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Rick, I thought you were going to stop by and visit us. My service manager and I will be happy to help you every way we can. However, one of the problems you have is location. People in rural areas want everything cheap.

I am coming up to see you xrac, just havent been able to get away. When I first opened, the Chrysler dealership I was at closed so I opened with a good cusstomer base. I opened running it a lot like I ran the Service Dept at the dealership. I opened as a Tech-Net shop. I used the Customer Survey Cards, Tech-Net Vehicle Inspection forms. I was even a National nominee for the Tech-Net dealer awards. However it seems as I get busier I let these things slide. I have been considering taking a few days to clean, rearrange and more or less reopen almost like a new shop. Maybe this would instill a more professional image. I have a good customer base of customers who are more interested in quality and customer care (just as Joe described) but seem I am being overwelmed by the bottom feeders. I could ramble on and on. Joe, xrac any thoughts, ideas, suggestions? I know I have the opportunity to corner the market in my community by being a more professional shop. Just seems I have trouble running the business instead of letting it run me. Our area has plenty of shade tree shops, but I think the quality customers are looking for quality repairs and honest caring service.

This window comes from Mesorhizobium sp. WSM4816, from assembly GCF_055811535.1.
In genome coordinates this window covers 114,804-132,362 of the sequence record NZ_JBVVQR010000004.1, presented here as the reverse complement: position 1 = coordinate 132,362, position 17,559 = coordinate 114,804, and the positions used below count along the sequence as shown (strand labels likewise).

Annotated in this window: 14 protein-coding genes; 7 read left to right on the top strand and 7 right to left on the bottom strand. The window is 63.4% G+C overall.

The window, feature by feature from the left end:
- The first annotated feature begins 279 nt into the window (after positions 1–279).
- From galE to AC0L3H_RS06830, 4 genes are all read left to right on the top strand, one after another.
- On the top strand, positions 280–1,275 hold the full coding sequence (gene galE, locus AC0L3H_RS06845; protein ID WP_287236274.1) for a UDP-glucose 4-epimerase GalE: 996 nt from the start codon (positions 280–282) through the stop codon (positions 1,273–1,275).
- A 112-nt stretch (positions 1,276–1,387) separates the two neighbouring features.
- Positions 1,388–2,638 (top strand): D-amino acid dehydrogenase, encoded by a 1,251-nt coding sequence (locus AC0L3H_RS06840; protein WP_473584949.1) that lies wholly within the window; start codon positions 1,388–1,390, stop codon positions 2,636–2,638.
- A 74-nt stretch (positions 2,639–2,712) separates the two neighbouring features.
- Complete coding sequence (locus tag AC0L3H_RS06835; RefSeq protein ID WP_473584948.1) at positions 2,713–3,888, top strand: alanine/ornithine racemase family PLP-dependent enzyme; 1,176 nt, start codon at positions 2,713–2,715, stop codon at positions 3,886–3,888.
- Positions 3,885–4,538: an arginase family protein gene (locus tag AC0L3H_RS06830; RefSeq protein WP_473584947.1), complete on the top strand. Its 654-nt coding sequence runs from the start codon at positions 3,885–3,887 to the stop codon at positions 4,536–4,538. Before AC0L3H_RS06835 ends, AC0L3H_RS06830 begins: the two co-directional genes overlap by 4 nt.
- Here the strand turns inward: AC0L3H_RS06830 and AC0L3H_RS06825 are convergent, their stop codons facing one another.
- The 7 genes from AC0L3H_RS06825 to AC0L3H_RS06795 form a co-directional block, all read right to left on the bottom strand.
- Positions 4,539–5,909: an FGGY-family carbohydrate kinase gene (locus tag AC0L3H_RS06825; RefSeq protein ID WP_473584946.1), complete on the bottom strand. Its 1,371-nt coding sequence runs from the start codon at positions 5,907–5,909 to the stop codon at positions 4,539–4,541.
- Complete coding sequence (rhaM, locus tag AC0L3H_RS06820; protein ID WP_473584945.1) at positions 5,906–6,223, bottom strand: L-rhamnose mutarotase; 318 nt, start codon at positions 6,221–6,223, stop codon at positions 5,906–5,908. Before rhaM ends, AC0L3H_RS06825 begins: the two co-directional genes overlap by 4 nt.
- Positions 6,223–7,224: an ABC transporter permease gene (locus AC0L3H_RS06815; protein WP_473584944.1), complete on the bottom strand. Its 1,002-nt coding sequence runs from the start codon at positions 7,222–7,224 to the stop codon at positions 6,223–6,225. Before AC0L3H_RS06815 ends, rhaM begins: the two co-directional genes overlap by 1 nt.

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  • 1 month later...

Even in these tough economic times, when consumers are looking for the best deals, one thing remains true: you need to offer the very best in customer service and quality repairs. If you feel overwhelmed it may be because you are doing too much and carrying too much of the load. This will lead to frustration and burn-out.

 

You mentioned getting organized; I think that is a good idea. Put a plan together to insure you are on the right track. Make sure you are staffed well and have the right people in the right places.

 

Most of all, the key to your business is you, the leader. But, leaders must lead. Maintain a positive attitude and lead from a position of strength. Your people will feed off that and will increase your chances for success.